Two regular readers of this blog have suggested that I read Aldous Huxley. One went so far as to name a book. I think that means I should read “Perennial Philosophy” by Huxley. Paula says Thomas Merton mentions Huxley in Seven Storey Mountain. It’s been 27 years since I read the book from cover to cover. It’s part of my library and I refer to it many times, but I don’t remember that part. Sure enough on pages 101 and 202 are references to Aldous Huxley’s works.
Since I’m writing about Merton, here is one of my favorites quotes from Seven Storey Mountain.
“I will give you what you desire. I will lead you into solitude. I will lead you by the way that you cannot possibly understand, because I want it to be the quickest way.
“Therefore all things around you will be armed against you, to deny you, to hurt you and reduce you to solitude.
“Because of their enmity, you will soon be left alone. They will cast you out and forsake you and reject you and you will be alone. Everything that touches you shall burn you, and you will draw your hand in pain, until you have withdrawn yourself from all things. Then you will be alone.
“Everything that touches you shall burn you, and you will draw your hand away in pain, until you have withdrawn yourself from all things. Then you will be alone.
“Everything that can be desired will sear you, and brand you with a cautery, and you will fly from it in pain, to be alone. Every created joy will only come to you as pain, and you will die to all joy and be left alone. All the good things that other people love and desire and seek will come to you, but only as murderers to cut you off from the world and its occupations.
“You will praised and it will be like burning at the stake. You will be loved and it will murder your heart and drive you into the desert.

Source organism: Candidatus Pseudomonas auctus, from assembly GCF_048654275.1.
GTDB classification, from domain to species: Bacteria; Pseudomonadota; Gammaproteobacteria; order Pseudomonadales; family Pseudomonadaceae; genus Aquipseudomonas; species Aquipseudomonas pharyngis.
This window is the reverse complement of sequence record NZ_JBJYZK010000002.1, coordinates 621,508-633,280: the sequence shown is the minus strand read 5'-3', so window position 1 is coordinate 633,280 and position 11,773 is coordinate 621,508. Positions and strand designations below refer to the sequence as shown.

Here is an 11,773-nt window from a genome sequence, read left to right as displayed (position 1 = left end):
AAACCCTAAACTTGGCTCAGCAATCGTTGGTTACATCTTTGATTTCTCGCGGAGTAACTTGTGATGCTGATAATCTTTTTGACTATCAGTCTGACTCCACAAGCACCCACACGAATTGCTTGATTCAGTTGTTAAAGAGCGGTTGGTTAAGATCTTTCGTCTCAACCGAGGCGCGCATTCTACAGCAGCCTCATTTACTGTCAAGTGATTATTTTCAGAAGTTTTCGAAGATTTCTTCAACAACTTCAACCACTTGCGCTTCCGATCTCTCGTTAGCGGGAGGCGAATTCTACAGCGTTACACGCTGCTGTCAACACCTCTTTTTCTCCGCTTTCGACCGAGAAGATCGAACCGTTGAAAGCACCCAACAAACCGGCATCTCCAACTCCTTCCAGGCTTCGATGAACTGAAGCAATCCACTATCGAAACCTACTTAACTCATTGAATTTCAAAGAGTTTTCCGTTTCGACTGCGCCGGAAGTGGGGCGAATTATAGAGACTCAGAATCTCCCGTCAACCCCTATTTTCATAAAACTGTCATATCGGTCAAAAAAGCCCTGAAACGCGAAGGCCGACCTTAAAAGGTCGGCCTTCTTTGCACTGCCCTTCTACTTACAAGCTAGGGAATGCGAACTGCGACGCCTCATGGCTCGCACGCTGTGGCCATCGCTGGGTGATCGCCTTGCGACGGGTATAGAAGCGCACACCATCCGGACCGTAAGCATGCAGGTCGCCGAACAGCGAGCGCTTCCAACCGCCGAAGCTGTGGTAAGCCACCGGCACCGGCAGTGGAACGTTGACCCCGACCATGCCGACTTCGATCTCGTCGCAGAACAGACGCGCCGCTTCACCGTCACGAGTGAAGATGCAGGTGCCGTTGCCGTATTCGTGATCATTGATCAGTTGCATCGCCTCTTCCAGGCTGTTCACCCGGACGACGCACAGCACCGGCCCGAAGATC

“You will have gifts, and they will break you with their burden. You will have pleasures of prayer, and they will sicken you and you will fly from them.
“And when you have been praised a little and loved a little I will take away all your gifts and all your love and all your praise and you will be utterly forgotten and abandoned and you will be nothing, a dead thing, a rejection. And in that day you shall begin to possess the solitude you have so long desired. And your solitude will bear immense fruit in the souls of men you will never see on earth.
“Do not ask when it will be or where it will be or how it will be: On a mountain, or in a prison, in a desert or in a concentration camp or in a hospital or at Gethsemani. It does not matter. So do not ask me, because I am not going to tell you. You will not know until you are in it.
“But you shall taste the true solitude of my anguish and my poverty and I shall lead you into the high places of my joy and you shall die in Me and find all things in My mercy which has created you for this end and brought you from Prades to Bermuda to St. Antonin to Oakham to London to Cambridge to Rome to New York to Columbia to Corpus Christi to St. Bonaventure to the Cistercian Abbey of the poor men who labor in Gethsemani:
“That you may become the brother of God and learn to know the Christ of the burnt men.”
huxley, merton, seven storey mountain, perennial philosophy